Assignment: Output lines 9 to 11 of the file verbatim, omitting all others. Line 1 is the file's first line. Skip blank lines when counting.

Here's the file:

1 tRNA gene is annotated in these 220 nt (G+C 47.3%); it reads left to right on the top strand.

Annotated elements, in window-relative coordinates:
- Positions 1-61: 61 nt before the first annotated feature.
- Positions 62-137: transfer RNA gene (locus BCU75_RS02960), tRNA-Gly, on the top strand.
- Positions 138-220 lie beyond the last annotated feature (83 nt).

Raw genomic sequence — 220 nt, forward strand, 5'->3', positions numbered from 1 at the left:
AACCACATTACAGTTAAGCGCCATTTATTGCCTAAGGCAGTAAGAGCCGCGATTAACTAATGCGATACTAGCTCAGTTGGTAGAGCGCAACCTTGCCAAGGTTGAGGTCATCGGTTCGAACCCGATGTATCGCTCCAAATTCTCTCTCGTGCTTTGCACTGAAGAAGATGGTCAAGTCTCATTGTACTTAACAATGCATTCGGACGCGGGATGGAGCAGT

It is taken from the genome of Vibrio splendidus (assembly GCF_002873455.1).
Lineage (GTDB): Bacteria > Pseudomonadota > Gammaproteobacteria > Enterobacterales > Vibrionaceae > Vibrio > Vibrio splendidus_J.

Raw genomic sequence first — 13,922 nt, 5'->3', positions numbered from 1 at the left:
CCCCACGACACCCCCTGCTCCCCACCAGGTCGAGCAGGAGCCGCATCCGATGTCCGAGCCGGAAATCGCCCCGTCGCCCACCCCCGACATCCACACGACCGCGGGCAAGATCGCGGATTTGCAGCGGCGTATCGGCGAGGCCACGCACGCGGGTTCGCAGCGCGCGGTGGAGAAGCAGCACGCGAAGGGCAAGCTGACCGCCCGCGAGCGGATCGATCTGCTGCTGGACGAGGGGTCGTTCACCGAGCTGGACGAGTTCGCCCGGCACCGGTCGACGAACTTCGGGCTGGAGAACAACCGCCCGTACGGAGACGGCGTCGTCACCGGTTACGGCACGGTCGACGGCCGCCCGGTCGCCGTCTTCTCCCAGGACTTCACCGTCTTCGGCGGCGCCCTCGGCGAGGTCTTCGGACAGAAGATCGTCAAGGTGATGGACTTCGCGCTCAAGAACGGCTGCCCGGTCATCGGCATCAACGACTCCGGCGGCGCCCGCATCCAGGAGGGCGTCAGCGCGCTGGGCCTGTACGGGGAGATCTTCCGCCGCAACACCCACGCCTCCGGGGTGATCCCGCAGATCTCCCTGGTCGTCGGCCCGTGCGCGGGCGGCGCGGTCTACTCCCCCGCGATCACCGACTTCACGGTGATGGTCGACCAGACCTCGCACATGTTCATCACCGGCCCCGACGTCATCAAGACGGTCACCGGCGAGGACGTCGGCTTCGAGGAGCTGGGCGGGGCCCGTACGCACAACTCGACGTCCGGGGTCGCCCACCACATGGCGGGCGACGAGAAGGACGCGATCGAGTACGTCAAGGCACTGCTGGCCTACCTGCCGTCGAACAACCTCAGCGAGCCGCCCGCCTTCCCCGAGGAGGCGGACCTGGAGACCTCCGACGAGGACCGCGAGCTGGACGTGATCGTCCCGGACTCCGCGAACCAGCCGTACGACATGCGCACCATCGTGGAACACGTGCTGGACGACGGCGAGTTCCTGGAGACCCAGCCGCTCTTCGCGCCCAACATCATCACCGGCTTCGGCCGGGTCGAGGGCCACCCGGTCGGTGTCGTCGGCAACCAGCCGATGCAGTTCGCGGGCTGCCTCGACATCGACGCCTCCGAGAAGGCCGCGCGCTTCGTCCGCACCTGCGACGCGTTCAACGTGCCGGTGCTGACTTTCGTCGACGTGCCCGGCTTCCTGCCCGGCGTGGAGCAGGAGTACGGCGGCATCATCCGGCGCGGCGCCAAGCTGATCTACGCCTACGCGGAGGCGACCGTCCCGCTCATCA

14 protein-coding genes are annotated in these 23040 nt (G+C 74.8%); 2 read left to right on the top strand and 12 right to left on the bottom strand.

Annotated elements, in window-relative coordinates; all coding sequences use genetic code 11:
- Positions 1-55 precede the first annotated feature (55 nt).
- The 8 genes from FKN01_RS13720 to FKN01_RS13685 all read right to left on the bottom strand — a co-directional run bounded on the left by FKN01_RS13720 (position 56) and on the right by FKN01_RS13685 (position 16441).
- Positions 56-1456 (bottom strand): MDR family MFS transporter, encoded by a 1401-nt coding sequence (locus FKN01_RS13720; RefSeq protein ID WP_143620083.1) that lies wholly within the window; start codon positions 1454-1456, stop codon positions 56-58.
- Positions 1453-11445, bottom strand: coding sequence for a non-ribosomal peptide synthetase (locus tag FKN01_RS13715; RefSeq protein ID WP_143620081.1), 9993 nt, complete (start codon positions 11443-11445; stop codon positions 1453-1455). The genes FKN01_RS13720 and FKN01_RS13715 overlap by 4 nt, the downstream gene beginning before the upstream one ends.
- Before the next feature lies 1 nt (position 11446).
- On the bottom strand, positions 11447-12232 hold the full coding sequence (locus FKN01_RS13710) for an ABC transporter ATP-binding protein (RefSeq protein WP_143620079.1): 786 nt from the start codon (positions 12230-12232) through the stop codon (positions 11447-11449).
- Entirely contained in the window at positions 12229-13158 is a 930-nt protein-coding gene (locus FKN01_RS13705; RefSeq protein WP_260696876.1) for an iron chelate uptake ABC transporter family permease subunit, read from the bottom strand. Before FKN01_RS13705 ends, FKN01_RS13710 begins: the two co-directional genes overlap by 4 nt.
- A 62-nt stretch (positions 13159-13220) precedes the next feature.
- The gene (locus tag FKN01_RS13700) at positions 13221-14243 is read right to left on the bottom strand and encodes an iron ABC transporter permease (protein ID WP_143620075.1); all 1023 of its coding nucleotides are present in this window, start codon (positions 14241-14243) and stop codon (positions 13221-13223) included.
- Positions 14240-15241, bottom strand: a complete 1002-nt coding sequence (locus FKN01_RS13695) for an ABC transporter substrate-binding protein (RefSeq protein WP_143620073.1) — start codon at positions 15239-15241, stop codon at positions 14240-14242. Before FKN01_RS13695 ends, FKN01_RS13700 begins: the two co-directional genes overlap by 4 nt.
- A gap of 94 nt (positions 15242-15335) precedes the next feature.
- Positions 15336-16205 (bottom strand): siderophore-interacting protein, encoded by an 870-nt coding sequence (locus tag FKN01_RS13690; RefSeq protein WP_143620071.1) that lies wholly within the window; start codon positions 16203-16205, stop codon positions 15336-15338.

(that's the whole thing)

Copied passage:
Lineage (GTDB): Bacteria > Pseudomonadota > Gammaproteobacteria > Enterobacterales > Vibrionaceae > Vibrio > Vibrio splendidus_J.

Raw genomic sequence first — 13,922 nt, 5'->3', positions numbered from 1 at the left:
CCCCACGACACCCCCTGCTCCCCACCAGGTCGAGCAGGAGCCGCATCCGATGTCCGAGCCGGAAATCGCCCCGTCGCCCACCCCCGACATCCACACGACCGCGGGCAAGATCGCGGATTTGCAGCGGCGTATCGGCGAGGCCACGCACGCGGGTTCGCAGCGCGCGGTGGAGAAGCAGCACGCGAAGGGCAAGCTGACCGCCCGCGAGCGGATCGATCTGCTGCTGGACGAGGGGTCGTTCACCGAGCTGGACGAGTTCGCCCGGCACCGGTCGACGAACTTCGGGCTGGAGAACAACCGCCCGTACGGAGACGGCGTCGTCACCGGTTACGGCACGGTCGACGGCCGCCCGGTCGCCGTCTTCTCCCAGGACTTCACCGTCTTCGGCGGCGCCCTCGGCGAGGTCTTCGGACAGAAGATCGTCAAGGTGATGGACTTCGCGCTCAAGAACGGCTGCCCGGTCATCGGCATCAACGACTCCGGCGGCGCCCGCATCCAGGAGGGCGTCAGCGCGCTGGGCCTGTACGGGGAGATCTTCCGCCGCAACACCCACGCCTCCGGGGTGATCCCGCAGATCTCCCTGGTCGTCGGCCCGTGCGCGGGCGGCGCGGTCTACTCCCCCGCGATCACCGACTTCACGGTGATGGTCGACCAGACCTCGCACATGTTCATCACCGGCCCCGACGTCATCAAGACGGTCACCGGCGAGGACGTCGGCTTCGAGGAGCTGGGCGGGGCCCGTACGCACAACTCGACGTCCGGGGTCGCCCACCACATGGCGGGCGACGAGAAGGACGCGATCGAGTACGTCAAGGCACTGCTGGCCTACCTGCCGTCGAACAACCTCAGCGAGCCGCCCGCCTTCCCCGAGGAGGCGGACCTGGAGACCTCCGACGAGGACCGCGAGCTGGACGTGATCGTCCCGGACTCCGCGAACCAGCCGTACGACATGCGCACCATCGTGGAACACGTGCTGGACGACGGCGAGTTCCTGGAGACCCAGCCGCTCTTCGCGCCCAACATCATCACCGGCTTCGGCCGGGTCGAGGGCCACCCGGTCGGTGTCGTCGGCAACCAGCCGATGCAGTTCGCGGGCTGCCTCGACATCGACGCCTCCGAGAAGGCCGCGCGCTTCGTCCGCACCTGCGACGCGTTCAACGTGCCGGTGCTGACTTTCGTCGACGTGCCCGGCTTCCTGCCCGGCGTGGAGCAGGAGTACGGCGGCATCATCCGGCGCGGCGCCAAGCTGATCTACGCCTACGCGGAGGCGACCGTCCCGCTCATCA